At best, it was wishful thinking based on the shallow, many times over proven false assumption that a power to control the "numbers" - nominal glucose and cholesterol levels, or blood pressure - necessarily translates into controlling a disease. Not only that it plainly ignores complexity of body function, it oversees the obvious: these disturbances in body function have their actual causes, and the only safe way of treating them is to find out what those causes are and have them addressed.

Also, as Dr. McDougall points out, such deviations from normal are always to some degree

compensatory response of the body.

Elevated blood glucose is an attempt to compensate for the loss of insulin sensitivity; elevated blood pressure is an attempt to secure the needed volume of blood flow to body organs and tissues, and elevated cholesterol to repair damage to cell membranes, including those of the inner blood vessel lining, inflicted by free radicals, trans-fatty acids, toxins and other inflammatory agents overwhelming the body.

What is to expect if body's correction action is suppressed, without addressing its cause? Nothing good: respectively, insufficient supply of the cell fuel - glucose, insufficient blood supply, and shortage of a substance as important for proper body function as cholesterol. It may give you better, or even good "numbers", but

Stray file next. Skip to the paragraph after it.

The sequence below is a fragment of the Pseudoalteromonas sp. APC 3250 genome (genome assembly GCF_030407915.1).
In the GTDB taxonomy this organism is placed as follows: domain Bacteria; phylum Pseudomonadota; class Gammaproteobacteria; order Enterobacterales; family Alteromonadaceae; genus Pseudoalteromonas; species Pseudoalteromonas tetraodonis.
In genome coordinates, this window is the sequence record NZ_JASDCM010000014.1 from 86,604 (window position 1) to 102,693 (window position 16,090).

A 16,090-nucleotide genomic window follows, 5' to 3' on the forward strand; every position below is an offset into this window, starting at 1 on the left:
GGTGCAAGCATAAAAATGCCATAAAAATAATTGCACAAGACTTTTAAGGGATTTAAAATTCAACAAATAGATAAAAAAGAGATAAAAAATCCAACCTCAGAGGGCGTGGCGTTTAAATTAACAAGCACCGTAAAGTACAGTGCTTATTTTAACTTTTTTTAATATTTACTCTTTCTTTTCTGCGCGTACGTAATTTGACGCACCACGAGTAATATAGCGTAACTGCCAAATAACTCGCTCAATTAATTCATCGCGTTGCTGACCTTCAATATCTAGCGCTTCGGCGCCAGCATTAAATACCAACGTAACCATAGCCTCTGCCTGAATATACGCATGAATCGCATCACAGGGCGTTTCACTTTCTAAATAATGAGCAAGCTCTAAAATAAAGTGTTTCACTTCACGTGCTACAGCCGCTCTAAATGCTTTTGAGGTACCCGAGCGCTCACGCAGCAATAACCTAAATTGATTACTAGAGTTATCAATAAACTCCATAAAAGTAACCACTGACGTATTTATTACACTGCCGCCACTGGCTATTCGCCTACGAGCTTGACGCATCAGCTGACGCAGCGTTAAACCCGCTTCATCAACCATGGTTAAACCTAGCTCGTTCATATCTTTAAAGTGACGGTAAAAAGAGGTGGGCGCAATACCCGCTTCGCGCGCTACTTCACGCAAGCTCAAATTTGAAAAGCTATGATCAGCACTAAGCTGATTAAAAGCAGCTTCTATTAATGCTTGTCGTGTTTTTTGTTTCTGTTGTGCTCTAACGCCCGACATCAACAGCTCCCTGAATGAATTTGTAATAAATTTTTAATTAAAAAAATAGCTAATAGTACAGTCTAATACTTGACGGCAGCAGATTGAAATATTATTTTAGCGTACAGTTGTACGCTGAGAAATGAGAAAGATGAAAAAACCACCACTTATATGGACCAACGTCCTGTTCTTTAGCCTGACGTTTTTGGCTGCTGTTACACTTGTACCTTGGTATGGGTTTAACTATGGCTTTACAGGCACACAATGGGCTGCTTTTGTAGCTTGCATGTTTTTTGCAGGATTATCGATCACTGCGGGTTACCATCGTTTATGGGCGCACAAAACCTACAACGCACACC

your longer-term health prospects are bleak.

Is it too much to ask medical professionals to think of these, and other, facts? There was no reliable evidence that an all-out drug attack on diabetes two in patients with high risk of cardiovascular complications will result in positive outcome.

What was to expect, though, is

more of adverse side effects of drugs, including deaths.

The following is only a part of what has been known about the effects of medications used in the ACCORD study before it was commenced, and why the tragic outcome is not surprise for some doctors. It is far from complete, but should illustrate well how deviant - and plain dangerous - the partnership of drug companies and the "official medicine" has become.

Continues: Diabetes drugs: side effects